The French are very good at sparkling wine – they’ve been doing it commercially for a very long time and perfected the art and maintained quality control through regulations, none more so than in the Champagne region.
Champagne enforces very strictly regulated methods of growing, pressing, fermentation, production, ageing, vintages and quality control. Four grape varieties are possible. Chardonnay, Pinot Meunier, Pinot Noir and, much less common, Pinot Blanc. Pinot Meunier and Pinot Noir are red grapes but, like most grapes, the juice is white. Champagne made with only red grapes is known as Blanc de Noir (White of Black) and only white grapes is called Blanc de Blanc – you can work out that translation, I think.
Non-Vintage Champagne (95% of all Champagne) has to wait 15 months before it can be released, Vintage is at least 3 years. So if you make one this year (an excellent year by the way), you won’t be selling it until 2025/26 – not great for cashflow, so no wonder it’s pricey.
Budget supermarkets have bought vast amounts from the producers, fighting the market forces of Prosecco and climate change – which is why you can get something for less than £15 per bottle. On a climate note, we all know it’s getting warmer. That’s bad news for Champagne and good news for Britain and English sparkling wine. Some predictions suggest it will be too warm to grow Champagne in the region within the next two decades. Guess why the Champagne houses are buying up British vineyards?
The big brands with iconic names like Bollinger, Veuve Cliquot and Moet et Chandon (Note: Moet is pronounced Mow Ett not Mow Way – a great put-down for pretentious wine snobs) start at £30 and upwards to ridiculous amounts – £200 for Dom Perignon 2012 Vintage – but it does come in a nice box.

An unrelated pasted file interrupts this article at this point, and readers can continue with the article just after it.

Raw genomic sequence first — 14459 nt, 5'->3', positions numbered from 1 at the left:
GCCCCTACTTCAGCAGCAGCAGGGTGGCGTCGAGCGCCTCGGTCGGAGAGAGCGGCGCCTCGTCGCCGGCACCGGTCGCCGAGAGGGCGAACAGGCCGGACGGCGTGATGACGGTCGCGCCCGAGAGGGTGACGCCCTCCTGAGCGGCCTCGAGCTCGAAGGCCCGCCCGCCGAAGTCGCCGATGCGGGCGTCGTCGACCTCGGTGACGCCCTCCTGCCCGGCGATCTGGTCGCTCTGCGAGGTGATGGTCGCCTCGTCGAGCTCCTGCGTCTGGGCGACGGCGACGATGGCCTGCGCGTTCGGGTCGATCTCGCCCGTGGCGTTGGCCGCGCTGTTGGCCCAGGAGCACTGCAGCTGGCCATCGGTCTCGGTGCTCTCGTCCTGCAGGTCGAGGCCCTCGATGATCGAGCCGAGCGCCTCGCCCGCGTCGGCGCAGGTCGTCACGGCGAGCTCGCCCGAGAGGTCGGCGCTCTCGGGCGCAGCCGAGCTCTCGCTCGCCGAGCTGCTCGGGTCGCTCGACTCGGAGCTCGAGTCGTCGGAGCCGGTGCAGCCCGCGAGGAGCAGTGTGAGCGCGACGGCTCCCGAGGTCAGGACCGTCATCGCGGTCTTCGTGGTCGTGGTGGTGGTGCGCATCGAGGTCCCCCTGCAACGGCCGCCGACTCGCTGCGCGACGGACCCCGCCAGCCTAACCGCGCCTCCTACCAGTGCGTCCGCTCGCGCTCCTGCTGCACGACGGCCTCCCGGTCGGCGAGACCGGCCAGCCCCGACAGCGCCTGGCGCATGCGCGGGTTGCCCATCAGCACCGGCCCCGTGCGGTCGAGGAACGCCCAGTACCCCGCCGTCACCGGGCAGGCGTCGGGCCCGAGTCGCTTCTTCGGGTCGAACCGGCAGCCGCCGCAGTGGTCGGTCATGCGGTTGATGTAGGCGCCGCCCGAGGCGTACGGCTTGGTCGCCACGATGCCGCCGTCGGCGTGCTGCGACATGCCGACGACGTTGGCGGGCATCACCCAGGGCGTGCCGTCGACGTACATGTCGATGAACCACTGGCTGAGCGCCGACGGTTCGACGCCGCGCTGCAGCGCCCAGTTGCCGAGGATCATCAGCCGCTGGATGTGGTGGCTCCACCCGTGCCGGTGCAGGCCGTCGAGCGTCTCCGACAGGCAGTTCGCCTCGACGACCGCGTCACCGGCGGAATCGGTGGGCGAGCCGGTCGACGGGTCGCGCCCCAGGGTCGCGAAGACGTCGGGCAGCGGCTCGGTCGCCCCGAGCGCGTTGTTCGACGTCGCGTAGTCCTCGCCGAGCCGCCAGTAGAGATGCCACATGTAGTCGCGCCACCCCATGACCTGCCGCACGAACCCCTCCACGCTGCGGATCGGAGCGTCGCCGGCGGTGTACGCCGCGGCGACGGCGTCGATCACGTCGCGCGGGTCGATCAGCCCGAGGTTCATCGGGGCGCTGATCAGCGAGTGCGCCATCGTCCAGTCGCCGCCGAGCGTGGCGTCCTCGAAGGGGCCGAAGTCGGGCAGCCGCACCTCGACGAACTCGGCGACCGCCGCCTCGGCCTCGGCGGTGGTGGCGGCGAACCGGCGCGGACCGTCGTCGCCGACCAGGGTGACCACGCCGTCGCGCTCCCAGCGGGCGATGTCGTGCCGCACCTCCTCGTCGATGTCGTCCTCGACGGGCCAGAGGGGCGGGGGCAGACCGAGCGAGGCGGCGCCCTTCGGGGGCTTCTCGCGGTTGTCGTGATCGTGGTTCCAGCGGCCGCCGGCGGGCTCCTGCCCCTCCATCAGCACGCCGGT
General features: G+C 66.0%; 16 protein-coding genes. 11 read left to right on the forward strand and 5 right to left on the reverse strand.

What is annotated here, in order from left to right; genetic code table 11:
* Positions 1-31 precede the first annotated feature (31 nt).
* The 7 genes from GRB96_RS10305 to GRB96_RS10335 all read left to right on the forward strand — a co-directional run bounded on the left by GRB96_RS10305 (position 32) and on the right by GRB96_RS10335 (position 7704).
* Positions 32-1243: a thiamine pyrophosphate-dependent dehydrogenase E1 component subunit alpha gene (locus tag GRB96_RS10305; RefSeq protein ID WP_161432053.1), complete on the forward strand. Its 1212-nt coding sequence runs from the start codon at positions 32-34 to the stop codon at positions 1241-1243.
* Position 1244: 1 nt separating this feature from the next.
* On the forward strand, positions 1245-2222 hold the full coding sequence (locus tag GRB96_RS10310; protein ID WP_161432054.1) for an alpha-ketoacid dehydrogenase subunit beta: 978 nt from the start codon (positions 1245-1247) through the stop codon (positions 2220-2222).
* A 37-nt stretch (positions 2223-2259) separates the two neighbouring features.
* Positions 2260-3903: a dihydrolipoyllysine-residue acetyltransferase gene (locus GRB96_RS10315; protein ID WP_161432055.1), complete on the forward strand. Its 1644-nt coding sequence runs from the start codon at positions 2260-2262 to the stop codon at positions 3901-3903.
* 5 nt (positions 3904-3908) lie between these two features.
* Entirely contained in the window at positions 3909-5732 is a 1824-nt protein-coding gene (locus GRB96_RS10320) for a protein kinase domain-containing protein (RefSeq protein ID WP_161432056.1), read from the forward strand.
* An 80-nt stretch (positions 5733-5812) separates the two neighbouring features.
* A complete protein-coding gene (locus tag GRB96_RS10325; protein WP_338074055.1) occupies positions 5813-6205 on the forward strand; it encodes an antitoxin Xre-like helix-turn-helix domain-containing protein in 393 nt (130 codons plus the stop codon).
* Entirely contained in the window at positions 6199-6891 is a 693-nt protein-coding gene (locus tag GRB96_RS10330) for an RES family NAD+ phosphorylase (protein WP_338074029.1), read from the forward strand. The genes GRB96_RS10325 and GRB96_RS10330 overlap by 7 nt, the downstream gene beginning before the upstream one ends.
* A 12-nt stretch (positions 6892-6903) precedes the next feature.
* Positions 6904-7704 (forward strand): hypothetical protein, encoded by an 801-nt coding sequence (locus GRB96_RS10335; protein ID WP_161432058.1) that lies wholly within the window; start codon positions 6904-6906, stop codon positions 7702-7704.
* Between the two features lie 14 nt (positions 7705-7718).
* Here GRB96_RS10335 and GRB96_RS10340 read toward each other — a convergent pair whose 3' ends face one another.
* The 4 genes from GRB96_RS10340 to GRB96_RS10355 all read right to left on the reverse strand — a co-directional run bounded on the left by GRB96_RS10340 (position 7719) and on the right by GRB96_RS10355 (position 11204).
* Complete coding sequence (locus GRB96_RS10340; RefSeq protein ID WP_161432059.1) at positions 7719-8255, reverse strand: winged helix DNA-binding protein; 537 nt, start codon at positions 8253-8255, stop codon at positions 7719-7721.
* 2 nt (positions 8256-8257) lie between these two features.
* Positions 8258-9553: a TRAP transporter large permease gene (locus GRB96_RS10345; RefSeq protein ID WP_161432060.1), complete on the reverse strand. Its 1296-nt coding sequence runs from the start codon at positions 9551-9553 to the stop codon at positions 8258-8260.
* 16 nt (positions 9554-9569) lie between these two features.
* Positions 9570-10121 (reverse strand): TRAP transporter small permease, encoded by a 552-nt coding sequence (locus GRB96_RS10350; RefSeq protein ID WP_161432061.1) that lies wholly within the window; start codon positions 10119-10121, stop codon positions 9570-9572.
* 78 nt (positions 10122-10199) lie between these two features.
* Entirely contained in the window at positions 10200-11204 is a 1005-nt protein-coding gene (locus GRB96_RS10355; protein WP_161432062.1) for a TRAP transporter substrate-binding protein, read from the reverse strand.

If it has to be Champagne, then look for supermarket own-brands, particularly those who have an ‘extra special’ line. I’ve seen Blanc de Noirs somewhere where you can ‘taste the difference’ for £21.00. Christmas is a particularly good time for the budget shopper – and a terrible time for the big brand junkie. The budget supermarkets with four letter names will be turning it out at £15.00 (or less) per bottle this Christmas and it’s just fine – nothing extraordinary because it’s been released for sale at the earliest opportunity, but it is perfectly drinkable – and genuine – Champagne.
I was once tipped off that it’s a good idea to take any Champagne bargain going and buy enough so you don’t drink it for 6-12 months. Remember Champagne’s secondary fermentation is in the bottle and thus it will continue ageing…don’t leave it too long though – one to two years maximum.
If it doesn’t have to be Champagne, but it does have to be French on the label (and you don’t want to blow your budget) – Crémant is the answer. In the same supermarket with £21.00 Champagne, I bought three different Crémants for £30.00.
The term crémant is given to sparkling wines that are made by the traditional (Champagne) method, but that aren’t made in the Champagne region. The best known Crémants are Crémant de Loire, Crémant de Limoux, Crémant de Bourgogne, and Crémant d’Alsace. A relative newcomer getting lots of marketing and positive comments is Cremant de Bordeaux. They may not always say ‘crémant’ in the title – Saumur from the Loire for example – but if it’s French and sparkling and not Champagne…it’s probably a crémant. What makes them interesting is the different grape varieties – too vast a topic for this article. Try Crémant de Bourgogne, Saumur and Crémant d’Alsace for contrasts.
Next time we’ll see who else uses the Champagne method (although they’re not allowed to call it that any more) as well as the less romantically labelled ‘tank method.’ For the avoidance of doubt, this will not include Babycham which isn’t even grapes (and now, not even actual fruit) and has been under siege from Champagne since 1978 when the French lost the court case against their “Sparkling Champagne Perry” strapline. Surely, though, no-one drinks this any more? Just checked – yes they do. Still on sale, as is Cherry B for goodness sake.
Look out for the second instalment of Clive’s two cents on sparkling wine next week, so you can get down to one of those four-letter supermarkets and get yourself a haul of good value fizz to see in 2023!